Translational regulation of C/EBPs
Model of integrated control of osteoclastogenesis by C/EBPβ.Top to Bottom: Long (LAP) and truncated (LIP) C/EBPβ isoforms are generated from a single mRNA. The ratio between LAP and LIP is determined by the activity of translation initiation factors which are downstream of growth factor, hormone, nutrient, and stress signaling pathways. The mammalian Target Of Rapamycine (mTOR) kinase integrates these signals and plays an important role in adjusting the LAP/LIP ratio (blue: low activity; red: high activity). The LAP isoform induces MafB, an inhibitor of osteoclastogenesis that suppresses the activity of several osteogenic regulators (Mitf, Fos, NFATc1). Osteoclast precursors that lack C/EBPβ or that express LIP only, display strongly augmented formation of giant osteoclasts that readily destroy bone substance.
Klaus Wethmar & Julia Schulz
C/EBPα and C/EBPβ transcripts harbor small upstream open reading frames (uORF) in their mRNAs that sense the activity of translation initiation factors and relay initiation to alternative in-frame start sites. As a result, truncated proteins that lack part of the N-terminal sequences are generated. Besides C/EBPs, many transcripts of key regulatory genes involved in growth, differentiation, and proliferation harbor uORFs, suggesting an important role of uORF-mediated translational control in mammalian development and physiology. Nevertheless, genetic models in mammals are lacking to explore the physiological relevance of uORF-regulated translation initiation.
Truncated C/EBP isoforms sustain proliferation, whereas full-length forms are inhibitors of cell division.Previously, we showed that anaplastic large cell lymphoma and Hodgkin Lymphoma express predominantly truncated C/EBPβ. Rapamycin, an antibiotic that inhibits mTOR signaling, shuts down the truncated C/EBP isoform and concomitantly inhibits growth in both types of lymphomas. Ectopic expression of truncated C/EBPβ restored proliferation, suggesting that truncated C/EBPβ represents a translationally controlled oncogene.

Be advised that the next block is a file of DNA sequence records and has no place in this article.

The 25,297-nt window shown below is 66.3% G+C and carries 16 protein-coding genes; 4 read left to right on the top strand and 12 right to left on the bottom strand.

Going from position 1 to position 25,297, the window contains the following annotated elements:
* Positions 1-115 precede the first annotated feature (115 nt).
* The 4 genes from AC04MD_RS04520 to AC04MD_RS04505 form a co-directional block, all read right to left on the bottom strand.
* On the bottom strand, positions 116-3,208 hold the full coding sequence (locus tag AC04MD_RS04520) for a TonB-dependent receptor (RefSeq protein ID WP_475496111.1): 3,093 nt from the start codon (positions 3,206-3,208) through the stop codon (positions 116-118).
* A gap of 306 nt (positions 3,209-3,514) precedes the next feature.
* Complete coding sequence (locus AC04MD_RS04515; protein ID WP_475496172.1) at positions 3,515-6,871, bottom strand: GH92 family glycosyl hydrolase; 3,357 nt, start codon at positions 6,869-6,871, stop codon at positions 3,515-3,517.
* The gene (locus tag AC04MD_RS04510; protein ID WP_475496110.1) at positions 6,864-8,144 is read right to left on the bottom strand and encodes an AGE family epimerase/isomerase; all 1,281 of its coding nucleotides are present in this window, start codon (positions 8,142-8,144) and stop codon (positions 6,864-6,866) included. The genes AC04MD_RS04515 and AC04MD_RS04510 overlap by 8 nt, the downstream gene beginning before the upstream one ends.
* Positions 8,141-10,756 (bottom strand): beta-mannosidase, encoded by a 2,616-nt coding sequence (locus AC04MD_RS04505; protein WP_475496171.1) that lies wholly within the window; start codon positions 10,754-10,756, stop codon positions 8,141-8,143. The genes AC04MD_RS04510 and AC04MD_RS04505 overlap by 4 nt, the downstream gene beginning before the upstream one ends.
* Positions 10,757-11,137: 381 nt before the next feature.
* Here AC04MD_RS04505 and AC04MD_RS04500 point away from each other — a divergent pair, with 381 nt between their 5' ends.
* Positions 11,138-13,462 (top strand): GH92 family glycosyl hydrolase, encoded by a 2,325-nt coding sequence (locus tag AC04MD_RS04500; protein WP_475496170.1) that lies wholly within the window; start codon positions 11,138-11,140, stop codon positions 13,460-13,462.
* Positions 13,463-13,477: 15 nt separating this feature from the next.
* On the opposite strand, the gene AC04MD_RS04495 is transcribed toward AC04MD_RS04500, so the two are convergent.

By targeted recombination we have now generated mouse C/EBPβ mutants that express distinct C/EBPβ isoforms. The murine mutants revealed that C/EBPβmisoform switching is important during liver regeneration, bone homeostasis and tumorigenesis. Mice deficient for the C/EBPβ uORF initiation codon(C/EBPβΔuORF) fail to initiate translation of the autoantagonistic, truncated “LIP” C/EBPβ isoform. Livers of C/EBPβΔuORF mice displayed defective regeneration. After partial hepatectomy, delayed and blunted entry of hepatocytes into S-phase, persistent repression of E2Fregulated genes, and hyperactivation of acute phase response genes became evident. Thus, switching to the truncated isoform is important during liver regeneration and in shutting off acute phase response.
C/EBPβ deficient mice and mice expressing only the truncated “LIP” isoform (LIP knock-in mice, L/L) both display increased bone resorption. This is due to enhanced differentiation of the bone resorbing cell, the osteoclast. Failure to switch back to the long C/EBPβ isoform augmented osteoclastogenesis. Indeed, ectopic expression of the long isoform “LAP” in monocytes inhibited formation of multi-nucleated osteoclasts. Rapamycin, an inhibitor of mTOR signaling that increases the “LAP” over “LIP” ratio, also inhibited osteoclastogenesis in wild type but not in C/EBP deficient or L/L osteoclasts that both can not switch to “LAP” expression. Profiling analysis of the transcriptome showed that rapamycin treatmentor ectopic expression of “LAP” activated expression of MafB, a negative regulator of osteoclastogenesis.This suggested that restriction of osteoclastogenesis by “LAP” or rapamycin is dependent on MafB. Inaccordance, knock-down of MafB induced osteoclastogenesis, regardless of rapamycin treatment or C/EBP isoform expression. Altogether, the data showed that differential regulation of MafB gene expression by C/EBPβ isoforms determines the balance of bone turnover and that the control of C/EBPβisoform translation represents a target for osteoporosis treatment.